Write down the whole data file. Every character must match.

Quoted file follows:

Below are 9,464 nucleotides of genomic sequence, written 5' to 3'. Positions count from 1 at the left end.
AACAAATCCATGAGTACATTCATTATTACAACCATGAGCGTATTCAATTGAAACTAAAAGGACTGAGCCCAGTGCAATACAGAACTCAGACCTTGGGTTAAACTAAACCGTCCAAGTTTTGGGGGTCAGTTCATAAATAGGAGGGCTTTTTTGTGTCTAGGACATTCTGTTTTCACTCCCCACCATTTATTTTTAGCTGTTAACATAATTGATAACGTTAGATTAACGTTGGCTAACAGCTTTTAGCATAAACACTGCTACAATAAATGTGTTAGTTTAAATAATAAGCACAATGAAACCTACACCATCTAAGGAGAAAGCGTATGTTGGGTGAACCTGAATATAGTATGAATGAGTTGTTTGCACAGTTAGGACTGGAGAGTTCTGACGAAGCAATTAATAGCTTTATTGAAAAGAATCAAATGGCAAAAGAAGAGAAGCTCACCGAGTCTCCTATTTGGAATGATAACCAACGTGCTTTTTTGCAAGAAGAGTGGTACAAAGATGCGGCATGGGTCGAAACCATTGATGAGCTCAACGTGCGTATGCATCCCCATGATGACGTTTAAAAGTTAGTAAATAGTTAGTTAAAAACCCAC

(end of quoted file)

Below are 9,464 nucleotides of genomic sequence, written 5' to 3'. Positions count from 1 at the left end.
AACAAATCCATGAGTACATTCATTATTACAACCATGAGCGTATTCAATTGAAACTAAAAGGACTGAGCCCAGTGCAATACAGAACTCAGACCTTGGGTTAAACTAAACCGTCCAAGTTTTGGGGGTCAGTTCATAAATAGGAGGGCTTTTTTGTGTCTAGGACATTCTGTTTTCACTCCCCACCATTTATTTTTAGCTGTTAACATAATTGATAACGTTAGATTAACGTTGGCTAACAGCTTTTAGCATAAACACTGCTACAATAAATGTGTTAGTTTAAATAATAAGCACAATGAAACCTACACCATCTAAGGAGAAAGCGTATGTTGGGTGAACCTGAATATAGTATGAATGAGTTGTTTGCACAGTTAGGACTGGAGAGTTCTGACGAAGCAATTAATAGCTTTATTGAAAAGAATCAAATGGCAAAAGAAGAGAAGCTCACCGAGTCTCCTATTTGGAATGATAACCAACGTGCTTTTTTGCAAGAAGAGTGGTACAAAGATGCGGCATGGGTCGAAACCATTGATGAGCTCAACGTGCGTATGCATCCCCATGATGACGTTTAAAAGTTAGTAAATAGTTAGTTAAAAACCCAC